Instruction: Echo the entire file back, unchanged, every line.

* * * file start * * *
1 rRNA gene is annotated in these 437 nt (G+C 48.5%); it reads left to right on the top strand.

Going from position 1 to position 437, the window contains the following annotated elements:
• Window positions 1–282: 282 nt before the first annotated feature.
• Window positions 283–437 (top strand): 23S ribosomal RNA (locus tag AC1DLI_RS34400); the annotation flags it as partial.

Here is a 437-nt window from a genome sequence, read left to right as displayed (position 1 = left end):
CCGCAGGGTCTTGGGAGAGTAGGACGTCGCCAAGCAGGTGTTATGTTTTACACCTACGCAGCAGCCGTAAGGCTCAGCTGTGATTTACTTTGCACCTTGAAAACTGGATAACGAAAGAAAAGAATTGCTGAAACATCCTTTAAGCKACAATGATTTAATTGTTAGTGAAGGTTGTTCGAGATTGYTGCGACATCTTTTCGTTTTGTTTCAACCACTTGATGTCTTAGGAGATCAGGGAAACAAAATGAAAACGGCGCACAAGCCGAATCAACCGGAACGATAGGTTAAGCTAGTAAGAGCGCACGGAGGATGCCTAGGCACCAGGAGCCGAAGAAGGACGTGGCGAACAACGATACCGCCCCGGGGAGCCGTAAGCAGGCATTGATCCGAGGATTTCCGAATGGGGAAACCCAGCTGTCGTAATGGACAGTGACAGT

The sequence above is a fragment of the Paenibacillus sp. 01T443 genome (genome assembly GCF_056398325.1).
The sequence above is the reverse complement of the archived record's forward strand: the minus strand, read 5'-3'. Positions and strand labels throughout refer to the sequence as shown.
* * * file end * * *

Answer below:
1 rRNA gene is annotated in these 437 nt (G+C 48.5%); it reads left to right on the top strand.

Going from position 1 to position 437, the window contains the following annotated elements:
• Window positions 1–282: 282 nt before the first annotated feature.
• Window positions 283–437 (top strand): 23S ribosomal RNA (locus tag AC1DLI_RS34400); the annotation flags it as partial.

Here is a 437-nt window from a genome sequence, read left to right as displayed (position 1 = left end):
CCGCAGGGTCTTGGGAGAGTAGGACGTCGCCAAGCAGGTGTTATGTTTTACACCTACGCAGCAGCCGTAAGGCTCAGCTGTGATTTACTTTGCACCTTGAAAACTGGATAACGAAAGAAAAGAATTGCTGAAACATCCTTTAAGCKACAATGATTTAATTGTTAGTGAAGGTTGTTCGAGATTGYTGCGACATCTTTTCGTTTTGTTTCAACCACTTGATGTCTTAGGAGATCAGGGAAACAAAATGAAAACGGCGCACAAGCCGAATCAACCGGAACGATAGGTTAAGCTAGTAAGAGCGCACGGAGGATGCCTAGGCACCAGGAGCCGAAGAAGGACGTGGCGAACAACGATACCGCCCCGGGGAGCCGTAAGCAGGCATTGATCCGAGGATTTCCGAATGGGGAAACCCAGCTGTCGTAATGGACAGTGACAGT

The sequence above is a fragment of the Paenibacillus sp. 01T443 genome (genome assembly GCF_056398325.1).
The sequence above is the reverse complement of the archived record's forward strand: the minus strand, read 5'-3'. Positions and strand labels throughout refer to the sequence as shown.